I think it's a function of connecting over shared interests. The reality is that friendships are initially forged through those interests no matter where the friends are located. Relationships are nurtured through shared experiences.

Many people believe that online relationships cannot be 'real' friends. I beg to differ.

Perhaps because I am a writer and have a long history of communicating through words, I took to the internet like a duck to water. Some of my dearest and longest standing friends are ones I made on web forums.

I am currently in Denver, Colorado, staying in the home of one such friend. I initially met Yanna through Google Plus several years ago. I got to meet her in physical life a year and a half ago when her family summered in Vermont. (I live in the Boston area and drove up for a holiday.)

The tall gentleman standing between us in this photo is Rick Wayne, a writer who I also met through Google plus. He and I quickly became fans of each other's writing and became friends. We've corresponded through threads on G+, through email, and through video chats over the years. We're in the planning stages of co-writing a novel.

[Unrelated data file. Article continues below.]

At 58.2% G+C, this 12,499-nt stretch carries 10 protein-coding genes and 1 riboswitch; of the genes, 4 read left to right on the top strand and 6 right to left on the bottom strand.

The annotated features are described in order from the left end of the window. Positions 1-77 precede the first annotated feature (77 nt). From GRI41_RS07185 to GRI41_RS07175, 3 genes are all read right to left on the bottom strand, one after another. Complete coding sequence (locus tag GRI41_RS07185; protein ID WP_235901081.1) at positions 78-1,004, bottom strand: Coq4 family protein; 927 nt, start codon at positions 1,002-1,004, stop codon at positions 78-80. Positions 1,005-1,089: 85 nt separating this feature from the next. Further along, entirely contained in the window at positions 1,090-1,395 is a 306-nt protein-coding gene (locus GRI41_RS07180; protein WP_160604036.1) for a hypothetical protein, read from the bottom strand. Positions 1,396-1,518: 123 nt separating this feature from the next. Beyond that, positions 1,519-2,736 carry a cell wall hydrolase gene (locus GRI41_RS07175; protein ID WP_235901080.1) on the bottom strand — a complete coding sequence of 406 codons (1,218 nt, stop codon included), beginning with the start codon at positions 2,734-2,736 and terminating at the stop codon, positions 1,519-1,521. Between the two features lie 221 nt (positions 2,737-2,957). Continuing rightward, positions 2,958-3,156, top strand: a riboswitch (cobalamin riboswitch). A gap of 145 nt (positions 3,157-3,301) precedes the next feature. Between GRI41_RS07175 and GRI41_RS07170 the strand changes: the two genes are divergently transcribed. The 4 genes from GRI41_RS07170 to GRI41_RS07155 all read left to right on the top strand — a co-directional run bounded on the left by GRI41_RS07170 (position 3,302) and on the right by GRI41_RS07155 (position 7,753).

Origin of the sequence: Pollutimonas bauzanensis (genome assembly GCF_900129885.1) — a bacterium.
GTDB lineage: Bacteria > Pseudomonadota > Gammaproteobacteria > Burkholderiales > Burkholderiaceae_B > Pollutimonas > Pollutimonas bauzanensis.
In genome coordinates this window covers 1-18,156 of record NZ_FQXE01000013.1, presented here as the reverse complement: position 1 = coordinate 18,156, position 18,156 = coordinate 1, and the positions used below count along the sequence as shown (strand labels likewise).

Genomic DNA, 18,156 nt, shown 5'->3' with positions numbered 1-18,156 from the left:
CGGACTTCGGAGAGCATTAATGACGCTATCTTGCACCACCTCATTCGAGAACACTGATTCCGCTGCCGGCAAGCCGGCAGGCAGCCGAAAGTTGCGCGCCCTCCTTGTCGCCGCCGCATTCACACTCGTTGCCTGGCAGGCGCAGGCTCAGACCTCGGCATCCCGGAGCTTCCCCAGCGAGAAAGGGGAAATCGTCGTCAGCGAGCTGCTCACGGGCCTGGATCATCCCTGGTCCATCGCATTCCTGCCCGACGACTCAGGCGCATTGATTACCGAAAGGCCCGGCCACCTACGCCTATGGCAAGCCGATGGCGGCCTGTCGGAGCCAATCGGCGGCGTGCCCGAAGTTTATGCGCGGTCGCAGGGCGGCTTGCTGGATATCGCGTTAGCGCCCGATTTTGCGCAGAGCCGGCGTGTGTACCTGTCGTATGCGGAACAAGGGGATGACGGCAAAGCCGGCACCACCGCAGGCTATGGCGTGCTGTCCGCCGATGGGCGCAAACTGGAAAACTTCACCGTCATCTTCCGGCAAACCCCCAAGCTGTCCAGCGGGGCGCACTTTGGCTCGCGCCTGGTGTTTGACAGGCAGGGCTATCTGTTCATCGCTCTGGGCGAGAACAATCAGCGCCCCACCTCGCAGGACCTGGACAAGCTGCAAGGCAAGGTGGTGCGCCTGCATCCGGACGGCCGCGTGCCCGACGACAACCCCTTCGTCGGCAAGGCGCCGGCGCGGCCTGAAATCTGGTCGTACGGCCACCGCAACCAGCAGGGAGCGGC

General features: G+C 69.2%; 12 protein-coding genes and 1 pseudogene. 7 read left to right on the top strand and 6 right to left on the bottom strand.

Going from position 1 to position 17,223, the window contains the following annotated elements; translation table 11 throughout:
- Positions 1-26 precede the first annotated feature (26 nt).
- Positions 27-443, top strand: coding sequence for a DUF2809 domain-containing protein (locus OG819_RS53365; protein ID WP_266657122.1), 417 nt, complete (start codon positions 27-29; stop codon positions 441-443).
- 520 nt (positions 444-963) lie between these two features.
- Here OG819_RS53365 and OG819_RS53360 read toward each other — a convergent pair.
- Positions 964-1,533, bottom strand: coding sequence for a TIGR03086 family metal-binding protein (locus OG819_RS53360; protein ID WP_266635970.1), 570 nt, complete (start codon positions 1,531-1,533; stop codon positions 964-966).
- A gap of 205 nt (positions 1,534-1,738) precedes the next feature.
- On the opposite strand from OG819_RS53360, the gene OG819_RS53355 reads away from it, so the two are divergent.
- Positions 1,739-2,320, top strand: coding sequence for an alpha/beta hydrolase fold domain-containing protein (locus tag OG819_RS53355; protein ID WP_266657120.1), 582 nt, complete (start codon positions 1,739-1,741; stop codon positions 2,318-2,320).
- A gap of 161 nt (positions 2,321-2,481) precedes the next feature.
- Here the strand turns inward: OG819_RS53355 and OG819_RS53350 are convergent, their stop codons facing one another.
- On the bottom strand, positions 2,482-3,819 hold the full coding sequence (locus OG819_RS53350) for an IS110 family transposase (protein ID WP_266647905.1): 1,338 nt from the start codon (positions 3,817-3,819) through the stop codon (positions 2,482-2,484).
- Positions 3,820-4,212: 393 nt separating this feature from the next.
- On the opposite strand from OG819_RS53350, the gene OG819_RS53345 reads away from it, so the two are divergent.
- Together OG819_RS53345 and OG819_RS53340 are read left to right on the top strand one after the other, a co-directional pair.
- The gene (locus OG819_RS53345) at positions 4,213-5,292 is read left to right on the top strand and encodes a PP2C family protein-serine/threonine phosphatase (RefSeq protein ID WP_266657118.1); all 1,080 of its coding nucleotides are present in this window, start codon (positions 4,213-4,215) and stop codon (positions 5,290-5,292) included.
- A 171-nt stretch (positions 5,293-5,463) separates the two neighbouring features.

We've never met.

Until now.

He drove nearly 8 hours from his home in Kansas to meet us in Denver.

And it feel like a reunion with an old friend.

There have been long conversations, laughter, and comfortable silences.

Yanna has been an amazing host, welcoming all of us with open arms and gentle hospitality. My husband and I feel like we are staying with long lost family and happily pitch in with meal prep and clean up, playing with Yanna's dogs, and hanging out with her children.

I feel so blessed to have these people in my life.

No ax murderers need apply.


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Monday, January 30, 2017

The personal is political; the political is personal